If you have clay soil, you know how challenging planting in this type of condition can be. If you’re faced with clay soil, there are several things you can do to improve its condition and ensure your success.
Checking Soil Type
You can tell if you have clay soil by observing the following characteristics:
1) When wet, it will stick to shoes and garden tools.
2) It is slow to warm up in the summer.
3) It is slow draining.
4) Once it does dry, however, water can runoff it without soaking in, meaning your plants might not be receiving the water they need.
5) It tends to be alkaline.
6) You will see many clumps. The clumping nature of clay is what makes it hard for plant roots to penetrate.
If you are still not sure what type of soil you have you can dig a hole and water it. Watch how fast the water gets absorbed. If it absorbs almost instantly or very quickly, you probably do not have much clay in your soil. If the water takes a long time to absorb (it can take even longer than a day in some cases), then you have clay soil.
Despite these negative qualities of clay soil, there are still some positives. It is generally higher in nutrients than sandy soils and has better moisture retention.
Solutions for Clay Soil
Amending the Soil
Amending clay soil can take a lot of time and effort, but if done properly can definitely pay off in the end. A whole area should be amended at once and not just the holes you plan to plant in. If only holes are done, the plant will grow happily until it reaches the ‘wall’ of clay outside of the hole. Another thing to consider is that soils are often easier to work with in the fall once they have had more time to dry out.
The first thing you should use to break up the soil is clay buster. Clay buster is a mineral compound that is used to break up clay. It is applied directly to the soil. It works by bonding with the clay molecules helping it to open up and allow the roots to penetrate into the soil. In our Manitoba climate, it is best to apply clay buster in the fall.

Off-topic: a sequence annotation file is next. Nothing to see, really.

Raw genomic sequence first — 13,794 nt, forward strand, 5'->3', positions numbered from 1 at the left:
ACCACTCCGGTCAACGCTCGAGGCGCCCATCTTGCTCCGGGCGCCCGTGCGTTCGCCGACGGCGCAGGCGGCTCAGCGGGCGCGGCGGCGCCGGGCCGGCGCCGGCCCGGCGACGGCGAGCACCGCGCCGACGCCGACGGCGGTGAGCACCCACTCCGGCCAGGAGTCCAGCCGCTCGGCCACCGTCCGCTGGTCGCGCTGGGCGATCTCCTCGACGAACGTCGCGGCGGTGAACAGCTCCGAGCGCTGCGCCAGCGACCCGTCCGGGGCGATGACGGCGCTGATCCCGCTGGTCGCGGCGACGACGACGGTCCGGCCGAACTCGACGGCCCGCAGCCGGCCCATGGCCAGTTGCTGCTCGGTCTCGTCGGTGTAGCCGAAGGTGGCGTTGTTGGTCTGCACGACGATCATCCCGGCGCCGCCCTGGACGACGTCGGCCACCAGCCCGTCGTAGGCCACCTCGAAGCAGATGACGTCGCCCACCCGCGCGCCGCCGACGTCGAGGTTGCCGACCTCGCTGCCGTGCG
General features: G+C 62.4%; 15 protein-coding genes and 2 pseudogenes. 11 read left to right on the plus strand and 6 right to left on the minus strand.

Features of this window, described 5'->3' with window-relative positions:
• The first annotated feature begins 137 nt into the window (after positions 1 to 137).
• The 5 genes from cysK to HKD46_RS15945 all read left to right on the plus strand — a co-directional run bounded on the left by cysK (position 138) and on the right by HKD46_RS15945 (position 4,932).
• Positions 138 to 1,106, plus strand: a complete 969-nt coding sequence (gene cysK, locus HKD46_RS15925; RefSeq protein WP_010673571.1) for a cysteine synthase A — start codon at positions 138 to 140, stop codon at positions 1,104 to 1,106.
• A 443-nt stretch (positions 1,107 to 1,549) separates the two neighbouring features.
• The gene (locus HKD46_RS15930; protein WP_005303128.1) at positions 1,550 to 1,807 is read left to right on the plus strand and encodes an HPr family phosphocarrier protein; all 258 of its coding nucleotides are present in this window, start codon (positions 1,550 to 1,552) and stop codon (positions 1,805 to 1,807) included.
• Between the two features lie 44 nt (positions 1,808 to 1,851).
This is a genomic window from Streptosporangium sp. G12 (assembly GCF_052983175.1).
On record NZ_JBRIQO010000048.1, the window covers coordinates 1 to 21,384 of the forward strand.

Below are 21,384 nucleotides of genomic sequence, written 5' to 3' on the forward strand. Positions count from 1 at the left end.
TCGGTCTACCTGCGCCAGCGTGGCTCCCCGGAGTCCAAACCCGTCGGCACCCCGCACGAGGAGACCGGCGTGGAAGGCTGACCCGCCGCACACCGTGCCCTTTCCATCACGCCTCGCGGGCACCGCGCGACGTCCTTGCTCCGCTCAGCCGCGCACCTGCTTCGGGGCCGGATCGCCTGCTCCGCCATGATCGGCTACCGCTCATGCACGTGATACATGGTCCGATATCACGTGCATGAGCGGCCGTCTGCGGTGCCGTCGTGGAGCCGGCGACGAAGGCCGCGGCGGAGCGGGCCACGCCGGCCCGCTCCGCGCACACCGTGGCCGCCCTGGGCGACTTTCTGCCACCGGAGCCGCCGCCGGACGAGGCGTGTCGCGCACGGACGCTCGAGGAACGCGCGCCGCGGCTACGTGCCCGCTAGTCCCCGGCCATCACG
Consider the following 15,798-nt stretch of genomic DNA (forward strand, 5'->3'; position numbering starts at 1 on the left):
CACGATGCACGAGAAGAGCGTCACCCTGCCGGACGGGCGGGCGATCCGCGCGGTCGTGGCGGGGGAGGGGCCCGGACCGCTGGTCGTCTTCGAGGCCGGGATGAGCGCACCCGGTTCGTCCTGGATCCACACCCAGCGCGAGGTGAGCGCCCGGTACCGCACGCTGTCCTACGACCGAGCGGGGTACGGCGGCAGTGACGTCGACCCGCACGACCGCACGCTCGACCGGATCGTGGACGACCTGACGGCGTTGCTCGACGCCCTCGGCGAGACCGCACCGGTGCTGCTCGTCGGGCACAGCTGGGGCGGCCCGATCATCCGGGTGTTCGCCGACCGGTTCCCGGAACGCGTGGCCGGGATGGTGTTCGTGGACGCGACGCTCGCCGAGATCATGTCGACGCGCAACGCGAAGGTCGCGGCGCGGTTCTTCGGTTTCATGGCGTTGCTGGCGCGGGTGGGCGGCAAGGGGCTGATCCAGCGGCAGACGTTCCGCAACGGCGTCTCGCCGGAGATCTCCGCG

After clay buster is applied, organic matter should also be added. Adding plenty of organic material will raise the humus level and will eventually result in a deep rich soil. You can add well-aged compost, composted manure, or any organic material that has not been treated with chemicals. Coarse materials, such as zeolite, are better than fine ones.
Many people will suggest adding sand to clay soils, but be careful if you choose to do this. For sand to have a positive effect it must be coarse and a lot usually must be added. Adding fine sand or not enough of it can make the perfect conditions for bricks.
Planting in Raised Beds
Planting in raised beds can be a faster solution than amending the soil. A raised planter of one to two feet filled with topsoil can be the answer for many people. This is a good solution for most annual flowers and vegetables. Keep in mind, though, that deep rooted plants will quickly grow down to reach the clay at the bottom of the raised planter. Planting trees, shrubs, or bushes in raised planters is not recommended in our Manitoba climate.
Choosing the Right Plants
The easiest solution for planting in clay soil is to simply choose plants that thrive in this type of growing condition. Here is a list of twelve plants that can grow in zone 3, and their common names to get you started:
- Achillea, common name Yarrow
- Amsonia, common name Bluestar
- Aster, common name Aster
- Baptisia, common name Baptisia, a native prairie plant
- Coreopsis, common name Coreopsis
- Echinacea, common name Coneflower
- Eryngium, common name Sea Holly
- Geranium, common name Perennial Geranium
- Heliopsis, common name False Sunflower
- Hemerocallis, common name Daylily
- Heuchera, common name Coral Bells
- Rudbeckia, common name Black-Eyed Susan